What: Gloria Nevarez is the first Latina commissioner of a Division I collegiate athletic conference, the West Coast Conference.
Why it matters: Nevarez’s rise in the industry underscores the importance of representation in an industry still dominated by white males, and provides an important voice in determining how best to reach Hispanics within the league’s vast footprint.

The highest levels of collegiate athletics have been traditionally dominated by males. And until April 2018, when Gloria Nevarez (@GloNevarezwas appointed as the commissioner of the West Coast Conference (@WCCsports), no Latina had ever held that position at a Division I league. With a distinguished career in the industry which included stops at the Pac-12 Conference, University of California, University of Oklahoma, San Jose State, University of San Francisco and the Hanson Bridgett law firm, Nevarez took over the helm of the 10-team league which stretches across Washington, Oregon, Utah and both Northern and Southern California. Several of these regions have significant Hispanic communities and potential fan bases.

At UMass (@UMassAmherst), where she lettered for four years in basketball, graduating in 1993, Nevarez, who grew up not speaking Spanish at home and self-describes as “half Mexican, a fourth Filipino and a fourth Irish,” noticed that nearly all of the non-athletes were white. “That’s when I began to identify more as a person of color,” she notes. “If you were brown, you were part of that tribe.”

…[O]ur membership re-affirmed that diversity and inclusion is a priority and that the Conference should take a leadership role in this area.

Her ascendance to the WCC’s top position is important as inspiration to young Latinas, but also provides a fresh look at the Hispanic populations within the league’s footprint.

“It’s helpful for young women of color to see examples of people who look like themselves, achieving in ways that they may not have imagined yet,” she says. “And I do like the idea of inspiring. I hope that there are up and coming Latinos that aspire to be leaders in college athletics and that if we cross paths I hope that I can help them on their journey. I encourage them to reach out to myself and others to continue to build our collegiate community.”

To that end, Nevarez has instituted a study of the 67-year-old league’s diversity with the goal of marketing to this important demographic, both within the student populations and the local communities.

“We are currently in the process of conducting a league-wide audit of the various programs and initiatives at our institutions,” notes Nevarez. “I think there is tremendous opportunity to create an athletics specific initiative under the league umbrellas. At our most recent Council meetings our membership re-affirmed that diversity and inclusion is a priority and that the Conference should take a leadership role in this area. The audit is our first step and will help inform how the league can participate in these most important initiatives.”

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credit: Kyle Terada/WCC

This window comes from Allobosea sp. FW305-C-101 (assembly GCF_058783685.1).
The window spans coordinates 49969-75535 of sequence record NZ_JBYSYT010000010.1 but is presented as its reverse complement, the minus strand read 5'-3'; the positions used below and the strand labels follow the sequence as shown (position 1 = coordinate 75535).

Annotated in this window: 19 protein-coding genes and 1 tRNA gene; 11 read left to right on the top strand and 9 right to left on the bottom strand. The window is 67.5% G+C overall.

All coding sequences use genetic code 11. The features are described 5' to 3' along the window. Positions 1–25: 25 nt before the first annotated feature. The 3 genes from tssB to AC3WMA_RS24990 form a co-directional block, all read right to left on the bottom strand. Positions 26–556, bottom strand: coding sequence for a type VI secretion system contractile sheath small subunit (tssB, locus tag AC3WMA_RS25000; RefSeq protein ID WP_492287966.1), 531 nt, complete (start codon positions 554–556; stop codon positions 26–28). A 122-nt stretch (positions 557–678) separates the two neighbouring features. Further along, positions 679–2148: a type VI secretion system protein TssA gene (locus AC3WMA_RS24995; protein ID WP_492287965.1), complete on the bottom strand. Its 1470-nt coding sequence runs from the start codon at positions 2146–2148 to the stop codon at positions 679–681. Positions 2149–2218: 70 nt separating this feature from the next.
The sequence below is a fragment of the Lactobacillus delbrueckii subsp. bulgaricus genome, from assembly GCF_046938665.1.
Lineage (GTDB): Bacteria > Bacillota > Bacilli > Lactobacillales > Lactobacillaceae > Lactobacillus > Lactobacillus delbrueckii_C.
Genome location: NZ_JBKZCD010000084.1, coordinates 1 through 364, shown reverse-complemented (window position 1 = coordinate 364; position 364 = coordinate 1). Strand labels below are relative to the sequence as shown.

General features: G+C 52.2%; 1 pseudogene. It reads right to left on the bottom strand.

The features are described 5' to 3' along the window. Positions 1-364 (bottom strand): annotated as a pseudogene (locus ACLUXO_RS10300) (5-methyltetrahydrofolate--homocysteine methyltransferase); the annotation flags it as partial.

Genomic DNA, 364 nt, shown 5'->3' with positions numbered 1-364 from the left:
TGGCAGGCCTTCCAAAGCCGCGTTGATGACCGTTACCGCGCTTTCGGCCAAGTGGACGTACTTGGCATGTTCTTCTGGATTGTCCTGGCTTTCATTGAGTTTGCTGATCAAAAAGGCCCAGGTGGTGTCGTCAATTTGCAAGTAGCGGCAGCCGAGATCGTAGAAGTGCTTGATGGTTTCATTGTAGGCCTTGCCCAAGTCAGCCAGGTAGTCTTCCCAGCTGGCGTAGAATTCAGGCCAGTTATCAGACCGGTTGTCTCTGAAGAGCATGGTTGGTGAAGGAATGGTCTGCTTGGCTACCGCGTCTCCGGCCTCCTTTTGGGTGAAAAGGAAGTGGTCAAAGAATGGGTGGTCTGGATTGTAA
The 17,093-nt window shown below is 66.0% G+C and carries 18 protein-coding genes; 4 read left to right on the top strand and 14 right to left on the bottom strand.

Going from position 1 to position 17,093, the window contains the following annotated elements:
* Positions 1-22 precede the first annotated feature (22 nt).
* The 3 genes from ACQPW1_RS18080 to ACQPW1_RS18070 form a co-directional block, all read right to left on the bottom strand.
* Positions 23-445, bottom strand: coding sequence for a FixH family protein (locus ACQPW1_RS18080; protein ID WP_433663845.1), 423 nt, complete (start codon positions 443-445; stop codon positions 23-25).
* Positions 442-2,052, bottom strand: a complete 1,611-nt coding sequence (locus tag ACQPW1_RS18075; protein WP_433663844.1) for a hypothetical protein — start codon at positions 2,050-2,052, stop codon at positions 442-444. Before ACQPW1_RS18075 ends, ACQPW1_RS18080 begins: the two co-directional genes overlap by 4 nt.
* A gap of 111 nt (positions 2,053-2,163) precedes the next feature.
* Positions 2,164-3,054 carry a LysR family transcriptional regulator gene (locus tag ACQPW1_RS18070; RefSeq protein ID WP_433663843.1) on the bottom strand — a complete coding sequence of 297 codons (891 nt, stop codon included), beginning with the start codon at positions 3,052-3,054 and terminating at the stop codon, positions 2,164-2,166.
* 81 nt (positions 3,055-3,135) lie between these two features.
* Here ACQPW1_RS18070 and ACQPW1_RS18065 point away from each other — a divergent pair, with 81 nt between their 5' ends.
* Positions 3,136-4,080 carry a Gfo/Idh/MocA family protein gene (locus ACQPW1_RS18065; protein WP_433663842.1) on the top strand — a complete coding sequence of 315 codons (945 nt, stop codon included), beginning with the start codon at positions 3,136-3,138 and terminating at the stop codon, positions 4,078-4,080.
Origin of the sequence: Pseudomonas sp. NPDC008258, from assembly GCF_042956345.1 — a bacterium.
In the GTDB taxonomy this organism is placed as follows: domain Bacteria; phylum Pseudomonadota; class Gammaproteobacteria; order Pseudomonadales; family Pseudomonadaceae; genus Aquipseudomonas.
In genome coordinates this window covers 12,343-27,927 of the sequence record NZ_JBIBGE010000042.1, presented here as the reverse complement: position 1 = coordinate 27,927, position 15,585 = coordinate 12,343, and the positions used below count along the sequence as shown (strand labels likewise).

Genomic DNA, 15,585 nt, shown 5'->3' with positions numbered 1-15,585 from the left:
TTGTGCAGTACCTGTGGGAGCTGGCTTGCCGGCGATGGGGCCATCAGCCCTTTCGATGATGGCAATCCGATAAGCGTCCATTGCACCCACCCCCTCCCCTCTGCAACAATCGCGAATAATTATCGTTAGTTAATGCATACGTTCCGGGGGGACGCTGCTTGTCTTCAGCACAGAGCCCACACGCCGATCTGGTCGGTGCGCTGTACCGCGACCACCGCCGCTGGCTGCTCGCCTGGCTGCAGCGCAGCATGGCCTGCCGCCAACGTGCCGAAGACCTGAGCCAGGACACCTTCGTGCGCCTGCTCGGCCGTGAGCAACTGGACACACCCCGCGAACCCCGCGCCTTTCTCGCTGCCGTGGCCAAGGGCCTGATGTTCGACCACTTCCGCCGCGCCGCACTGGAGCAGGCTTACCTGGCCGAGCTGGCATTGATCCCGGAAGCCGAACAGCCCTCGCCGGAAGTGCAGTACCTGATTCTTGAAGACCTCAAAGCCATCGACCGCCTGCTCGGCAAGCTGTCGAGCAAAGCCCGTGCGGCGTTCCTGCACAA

But Nevarez, who brought her distinct background to important work on NCAA (@NCAAcommittees like Diversity and Leadership Strategic Planning and Gender and Diversity, knows there is a lot of work to be done in this area before a concerted, united marketing effort can take place.

“I believe there is tremendous support in college athletics for greater diversity and inclusion, however we’ve still not achieved breakthrough in the highest levels of leadership especially at the power five schools and leagues,” she explains. “I think we’re heading in the right direction and I hope to see more diversity in candidate pools and eventually leadership positions across the association. I hope we can find a way for the WCC to be a pipeline for diverse talent in the administrative and coaching ranks.”

And while the WCC continues its growth, Nevarez knows that success is a common trait that attracts all fans, regardless of demographics.

“All fans, regardless of backgrounds are attracted to success and excellence,” she adds. “I believe the WCC embodies that ethic across many different programs and teams and we seek to promote the league in a manner that appeals to all audiences. Our family of schools attracts many international students and student-athletes. I believe what we offer fans and prospective students is appealing based on like-minded schools that have a strong foundation in purpose and excellence.”

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Cover Image: credit Kyle Terada/WCC
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Jerry Milani is a freelance writer and public relations executive living in Bloomfield, N.J. He has worked in P.R. for more than 25 years in college and conference sports media relations, two agencies and for the International Fight League, a team-based mixed martial arts league, and now is the PR manager for Wizard World, which runs pop culture and celebrity conventions across North America. Milani is also the play-by-play announcer for Caldwell University football and basketball broadcasts. He is a proud graduate of Fordham University and when not attending a Yankees, Rams or Cougars game can be reached at Jerry (at) JerryMilani (dot) com.

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